Parents are taking the precaution of keeping their children home, despite the government giving confusing and contrary information about social distancing and school closures. More and more parents are opting to keep their children at home even though systems are keeping schools open. This, and a complete shutdown of schools which should have been ordered weeks ago, make parents face choices about how to manage schooling from home.
Schools for their part are rapidly attempting to deploy technologies to enable home-based learning, such as Google Classroom, Zoom video conferencing, google hangouts and the like. Some schools do have reasonably robust learning management systems like CANVAS, which enables the upload of files into modules, allow students to email their teachers, and also allows for basic discussion board. These can be quite useful for more mature and independent learners.
The issues with home-based schooling include: how much time is to be spent on school at home, whether the home internet has the bandwidth and data to handle home-based schooling, managing more than one child learning online simultaneously, and accounting for actual work done.
How much work is done in a school day?
Home schoolers have long argued that a school day need be no more than about two hours of focused learning. In a regular school day of six teaching periods there are at least seven different transitions where students are moving between classes, to lockers, to recess or lunch. Each of these transitions takes about five minutes. Given these are absent at home, time can potentially be more focused.
Allowing for a period of direct instruction and some questioning from the teacher, the actual practice element or application of ideas through doing academic work may take about twenty minutes or so in a short class. So actual school lessons may involve about twenty minutes of independent work at a time. Social interactions and peer-to-peer learning are crucial elements of each classroom and need to be replicated as far as possible.
How to manage the internet
Even the best online systems will have some freezing, time lags, feedback sound, failure to load on different devices and the like. It is highly likely that students will have varying degrees of success getting uninterrupted lessons even for half a day. This will be a problem that parents can anticipate.
Further issues will arise with the use of share documents which can allow for collaborative learning, but also lend themselves to ‘copy pasting’ and one person doing more work than others. Moreover, in order to get buy in and attention from each student, a teacher will generally ask questions – but this is extremely difficult to manage in the online space if a class has any more that twelve students.
How to maintain engagement will be a real challenge, so expect your child to be bored, sometimes confused and uncertain about what is happening, and finding the learning frustrating. Whilst some teachers will try and maintain interest through using programs that feature gamification, or linking to videos – the novelty will wear out after a while and watching endless videos is not the best form of education that can be delivered online.
Managing limited devices
For many households there will be a lack of access to the type of hardware required to have the full experience of online learning, even supposing it has been well designed, considered and delivered. Most households have one main device – meaning that families are going have to prioritise who uses the device and for what length of time. This of itself will be an issue to manage. Children everywhere will simply miss out and parents should anticipate and address it with the school, as well as having a plan around use.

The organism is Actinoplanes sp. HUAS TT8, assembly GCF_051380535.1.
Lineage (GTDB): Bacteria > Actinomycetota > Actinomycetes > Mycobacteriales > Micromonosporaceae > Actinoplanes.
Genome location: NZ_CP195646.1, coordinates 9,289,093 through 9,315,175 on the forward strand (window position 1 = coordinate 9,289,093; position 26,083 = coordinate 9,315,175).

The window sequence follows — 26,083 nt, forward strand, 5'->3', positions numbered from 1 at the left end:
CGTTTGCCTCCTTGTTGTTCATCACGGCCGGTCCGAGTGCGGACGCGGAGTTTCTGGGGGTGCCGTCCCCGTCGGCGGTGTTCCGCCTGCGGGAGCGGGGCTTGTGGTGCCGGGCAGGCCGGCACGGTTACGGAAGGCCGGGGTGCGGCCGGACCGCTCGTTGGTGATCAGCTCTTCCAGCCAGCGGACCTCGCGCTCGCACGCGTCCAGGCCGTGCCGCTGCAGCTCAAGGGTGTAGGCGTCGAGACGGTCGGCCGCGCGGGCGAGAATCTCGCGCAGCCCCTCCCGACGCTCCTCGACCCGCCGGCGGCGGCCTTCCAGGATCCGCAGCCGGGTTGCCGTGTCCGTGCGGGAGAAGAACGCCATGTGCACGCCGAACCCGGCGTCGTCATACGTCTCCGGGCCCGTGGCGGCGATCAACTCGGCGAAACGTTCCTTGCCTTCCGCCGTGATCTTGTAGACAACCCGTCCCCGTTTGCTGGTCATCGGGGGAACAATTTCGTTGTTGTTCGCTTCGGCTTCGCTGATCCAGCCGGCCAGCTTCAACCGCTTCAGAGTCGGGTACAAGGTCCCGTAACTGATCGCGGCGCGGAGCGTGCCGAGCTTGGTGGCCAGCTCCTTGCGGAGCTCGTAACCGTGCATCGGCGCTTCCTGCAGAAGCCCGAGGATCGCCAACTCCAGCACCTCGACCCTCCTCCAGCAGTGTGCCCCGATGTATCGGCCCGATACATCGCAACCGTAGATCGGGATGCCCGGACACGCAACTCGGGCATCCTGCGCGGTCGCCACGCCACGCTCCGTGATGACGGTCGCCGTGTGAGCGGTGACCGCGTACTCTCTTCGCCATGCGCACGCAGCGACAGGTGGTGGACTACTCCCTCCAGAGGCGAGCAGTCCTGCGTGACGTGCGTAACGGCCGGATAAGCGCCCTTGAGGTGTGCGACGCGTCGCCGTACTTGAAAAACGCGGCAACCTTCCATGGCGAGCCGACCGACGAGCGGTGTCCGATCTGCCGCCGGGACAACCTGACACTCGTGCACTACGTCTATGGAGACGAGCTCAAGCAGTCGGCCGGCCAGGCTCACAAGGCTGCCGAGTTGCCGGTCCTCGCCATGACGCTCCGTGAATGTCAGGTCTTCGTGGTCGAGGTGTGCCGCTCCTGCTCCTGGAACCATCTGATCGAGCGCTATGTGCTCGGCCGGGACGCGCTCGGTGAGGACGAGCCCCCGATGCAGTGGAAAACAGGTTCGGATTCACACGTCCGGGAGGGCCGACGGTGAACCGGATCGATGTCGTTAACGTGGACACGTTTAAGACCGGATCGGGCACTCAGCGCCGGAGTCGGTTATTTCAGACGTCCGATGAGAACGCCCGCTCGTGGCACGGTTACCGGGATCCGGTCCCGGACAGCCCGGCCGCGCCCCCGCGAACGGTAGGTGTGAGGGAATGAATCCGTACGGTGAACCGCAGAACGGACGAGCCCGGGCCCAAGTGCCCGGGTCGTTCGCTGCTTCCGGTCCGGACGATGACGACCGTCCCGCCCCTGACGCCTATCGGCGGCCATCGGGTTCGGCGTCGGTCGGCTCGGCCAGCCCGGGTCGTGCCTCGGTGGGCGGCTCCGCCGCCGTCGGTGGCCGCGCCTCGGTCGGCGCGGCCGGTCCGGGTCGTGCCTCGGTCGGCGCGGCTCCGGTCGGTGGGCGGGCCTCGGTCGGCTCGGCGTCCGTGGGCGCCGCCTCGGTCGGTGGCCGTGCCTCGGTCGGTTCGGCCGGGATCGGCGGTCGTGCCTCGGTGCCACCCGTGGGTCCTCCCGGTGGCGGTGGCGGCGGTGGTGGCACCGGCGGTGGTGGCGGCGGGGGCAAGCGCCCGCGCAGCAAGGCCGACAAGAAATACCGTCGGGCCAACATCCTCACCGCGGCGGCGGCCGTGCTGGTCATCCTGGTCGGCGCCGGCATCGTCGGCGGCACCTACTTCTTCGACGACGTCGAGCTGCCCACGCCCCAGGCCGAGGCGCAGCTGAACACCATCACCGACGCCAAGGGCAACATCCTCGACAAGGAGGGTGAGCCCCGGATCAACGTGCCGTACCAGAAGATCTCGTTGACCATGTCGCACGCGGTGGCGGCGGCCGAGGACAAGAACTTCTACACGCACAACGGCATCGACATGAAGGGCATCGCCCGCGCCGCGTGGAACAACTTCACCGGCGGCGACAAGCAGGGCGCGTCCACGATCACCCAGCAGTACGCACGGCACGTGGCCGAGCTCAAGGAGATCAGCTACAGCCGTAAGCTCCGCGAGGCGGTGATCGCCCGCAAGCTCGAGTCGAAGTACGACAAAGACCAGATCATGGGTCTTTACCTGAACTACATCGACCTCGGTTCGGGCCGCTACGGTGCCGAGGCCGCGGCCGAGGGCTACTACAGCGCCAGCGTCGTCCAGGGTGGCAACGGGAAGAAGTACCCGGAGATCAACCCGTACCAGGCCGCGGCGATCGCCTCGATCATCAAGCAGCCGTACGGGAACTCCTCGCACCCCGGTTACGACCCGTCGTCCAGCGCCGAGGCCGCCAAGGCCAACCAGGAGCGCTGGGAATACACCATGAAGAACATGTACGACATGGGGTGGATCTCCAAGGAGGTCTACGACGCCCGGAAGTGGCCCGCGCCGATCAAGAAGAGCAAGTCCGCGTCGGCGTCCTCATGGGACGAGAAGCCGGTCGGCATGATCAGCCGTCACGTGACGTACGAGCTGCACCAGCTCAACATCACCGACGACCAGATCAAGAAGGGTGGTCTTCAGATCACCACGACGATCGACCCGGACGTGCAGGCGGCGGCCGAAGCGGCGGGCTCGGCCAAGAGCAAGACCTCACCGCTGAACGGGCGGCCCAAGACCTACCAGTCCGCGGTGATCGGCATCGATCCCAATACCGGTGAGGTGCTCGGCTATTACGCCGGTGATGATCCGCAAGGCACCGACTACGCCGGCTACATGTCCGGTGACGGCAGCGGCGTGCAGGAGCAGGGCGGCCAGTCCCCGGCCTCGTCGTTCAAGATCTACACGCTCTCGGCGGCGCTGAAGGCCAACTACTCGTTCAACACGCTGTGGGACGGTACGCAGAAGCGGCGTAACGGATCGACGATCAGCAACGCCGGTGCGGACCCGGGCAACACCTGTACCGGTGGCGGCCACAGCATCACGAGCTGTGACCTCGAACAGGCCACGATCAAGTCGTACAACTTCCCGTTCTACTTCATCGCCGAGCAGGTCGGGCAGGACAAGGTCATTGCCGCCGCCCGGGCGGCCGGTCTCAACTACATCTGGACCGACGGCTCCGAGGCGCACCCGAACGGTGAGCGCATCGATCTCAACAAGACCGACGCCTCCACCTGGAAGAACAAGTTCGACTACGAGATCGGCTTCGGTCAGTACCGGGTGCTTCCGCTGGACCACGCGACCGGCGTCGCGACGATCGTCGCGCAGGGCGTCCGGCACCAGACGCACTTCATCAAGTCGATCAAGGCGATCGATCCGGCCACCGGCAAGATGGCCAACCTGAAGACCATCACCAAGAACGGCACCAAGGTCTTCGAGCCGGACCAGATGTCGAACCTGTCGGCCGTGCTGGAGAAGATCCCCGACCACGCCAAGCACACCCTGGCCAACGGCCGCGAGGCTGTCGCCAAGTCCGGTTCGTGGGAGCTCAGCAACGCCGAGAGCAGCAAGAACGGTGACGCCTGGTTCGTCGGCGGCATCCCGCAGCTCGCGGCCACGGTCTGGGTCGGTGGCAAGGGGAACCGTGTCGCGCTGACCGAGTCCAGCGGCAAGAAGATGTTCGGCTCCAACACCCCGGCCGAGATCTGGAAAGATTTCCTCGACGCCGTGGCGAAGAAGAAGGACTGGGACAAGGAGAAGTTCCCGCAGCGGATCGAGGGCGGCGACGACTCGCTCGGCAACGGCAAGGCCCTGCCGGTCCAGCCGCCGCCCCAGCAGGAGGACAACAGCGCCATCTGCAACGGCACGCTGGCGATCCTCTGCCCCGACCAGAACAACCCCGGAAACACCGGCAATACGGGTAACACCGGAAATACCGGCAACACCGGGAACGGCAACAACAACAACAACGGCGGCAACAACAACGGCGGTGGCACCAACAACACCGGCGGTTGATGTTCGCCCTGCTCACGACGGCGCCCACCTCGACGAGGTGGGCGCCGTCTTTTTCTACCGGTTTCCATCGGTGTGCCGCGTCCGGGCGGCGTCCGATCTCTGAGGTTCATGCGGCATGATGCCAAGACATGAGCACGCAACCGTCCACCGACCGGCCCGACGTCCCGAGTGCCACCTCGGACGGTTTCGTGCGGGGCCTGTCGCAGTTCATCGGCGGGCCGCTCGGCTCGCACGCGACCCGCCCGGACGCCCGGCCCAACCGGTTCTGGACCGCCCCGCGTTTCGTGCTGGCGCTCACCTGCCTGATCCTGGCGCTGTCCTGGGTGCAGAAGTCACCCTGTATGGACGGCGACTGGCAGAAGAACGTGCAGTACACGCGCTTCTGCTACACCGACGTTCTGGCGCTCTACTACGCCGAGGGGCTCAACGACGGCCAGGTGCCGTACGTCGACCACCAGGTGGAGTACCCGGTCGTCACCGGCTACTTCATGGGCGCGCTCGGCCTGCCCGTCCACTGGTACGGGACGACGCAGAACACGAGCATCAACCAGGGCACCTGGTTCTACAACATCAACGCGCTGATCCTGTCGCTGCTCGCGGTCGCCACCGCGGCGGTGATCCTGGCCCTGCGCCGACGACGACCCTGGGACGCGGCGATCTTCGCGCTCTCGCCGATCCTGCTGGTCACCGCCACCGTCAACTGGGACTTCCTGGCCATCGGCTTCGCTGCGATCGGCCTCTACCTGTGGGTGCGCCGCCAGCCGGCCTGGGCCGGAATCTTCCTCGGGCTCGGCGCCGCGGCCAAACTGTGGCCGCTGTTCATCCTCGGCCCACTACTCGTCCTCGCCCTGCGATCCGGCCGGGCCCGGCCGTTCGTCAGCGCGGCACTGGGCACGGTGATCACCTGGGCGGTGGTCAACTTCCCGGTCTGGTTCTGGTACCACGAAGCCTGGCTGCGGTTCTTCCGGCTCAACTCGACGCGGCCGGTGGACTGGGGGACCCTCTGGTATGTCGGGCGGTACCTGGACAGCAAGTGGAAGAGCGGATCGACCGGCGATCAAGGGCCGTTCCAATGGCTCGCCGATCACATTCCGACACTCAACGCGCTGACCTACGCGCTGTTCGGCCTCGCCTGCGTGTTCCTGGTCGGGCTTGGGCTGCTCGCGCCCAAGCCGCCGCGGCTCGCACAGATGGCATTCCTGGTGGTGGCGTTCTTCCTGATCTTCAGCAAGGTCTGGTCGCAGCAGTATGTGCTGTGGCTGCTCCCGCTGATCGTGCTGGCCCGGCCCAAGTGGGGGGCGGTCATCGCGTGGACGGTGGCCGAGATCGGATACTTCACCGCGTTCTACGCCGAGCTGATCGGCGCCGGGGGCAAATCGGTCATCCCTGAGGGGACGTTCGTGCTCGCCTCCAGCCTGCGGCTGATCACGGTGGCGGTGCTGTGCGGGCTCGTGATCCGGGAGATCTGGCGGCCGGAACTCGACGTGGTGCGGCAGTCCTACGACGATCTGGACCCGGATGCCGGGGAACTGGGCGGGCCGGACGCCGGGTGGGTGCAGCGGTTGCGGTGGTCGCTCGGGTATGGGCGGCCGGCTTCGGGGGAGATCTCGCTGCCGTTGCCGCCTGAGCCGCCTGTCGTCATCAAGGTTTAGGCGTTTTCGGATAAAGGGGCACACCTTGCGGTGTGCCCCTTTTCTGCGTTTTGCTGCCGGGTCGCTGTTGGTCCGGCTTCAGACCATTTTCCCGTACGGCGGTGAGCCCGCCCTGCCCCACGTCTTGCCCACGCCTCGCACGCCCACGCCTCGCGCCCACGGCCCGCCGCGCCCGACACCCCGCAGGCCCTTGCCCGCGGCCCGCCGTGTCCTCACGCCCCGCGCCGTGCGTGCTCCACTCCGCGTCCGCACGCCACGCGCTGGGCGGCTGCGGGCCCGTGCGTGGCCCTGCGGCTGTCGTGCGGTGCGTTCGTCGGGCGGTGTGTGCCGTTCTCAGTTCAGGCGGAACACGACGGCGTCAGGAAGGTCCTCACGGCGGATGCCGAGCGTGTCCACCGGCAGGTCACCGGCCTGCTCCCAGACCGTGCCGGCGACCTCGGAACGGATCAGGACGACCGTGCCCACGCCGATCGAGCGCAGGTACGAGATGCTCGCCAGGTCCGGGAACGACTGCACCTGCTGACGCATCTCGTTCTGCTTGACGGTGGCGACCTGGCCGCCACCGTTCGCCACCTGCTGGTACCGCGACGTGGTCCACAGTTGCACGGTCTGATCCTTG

Accounting for work done
In my experience it takes time for students to do authentic work (not just recall or regurgitate), write considered sentences, solve problems showing full working, draft essays and so forth. If a group of students is given set work, very few will finish in the allocated time. This means that students will have to do a lot of work on their own. It should be the expectation of parents that work done is marked quickly by the teachers otherwise the assigned work becomes activity for the sake of time filling. Any expectation that students to the assigned work should be matched by an equal expectation that teachers mark the work in a timely manner. Since online learning means that something should be produced as evidence of learning, then marking should be done as far as possible in real time with evidence of authentic or meaningful feedback.
Managing the technology
Parents always have to manage their children’s time on devices, the issue of distractibility when there are multiple tabs open or multiple conversations, eye strain and issues of posture. These issues become foregrounded in a home-based schooling system. A further issue is managing where in the home the actual schooling is done. It is generally advised that children sit in a common area of the house and use headsets/earphones, however this is not always practical. Working in bedrooms however can be problematic as supervision is not as easy and there are the distractions of the space.
It seems to me that parents should generally have low expectations of what can be expected in terms of home-based school via online learning being delivered by schools. Over time this will improve, but an extended Easter holiday seems wise. A focus on some traditional learning (such as reading) and including children in managing household tasks may help – such as tidying, washing, mowing the lawn, vacuuming and cooking.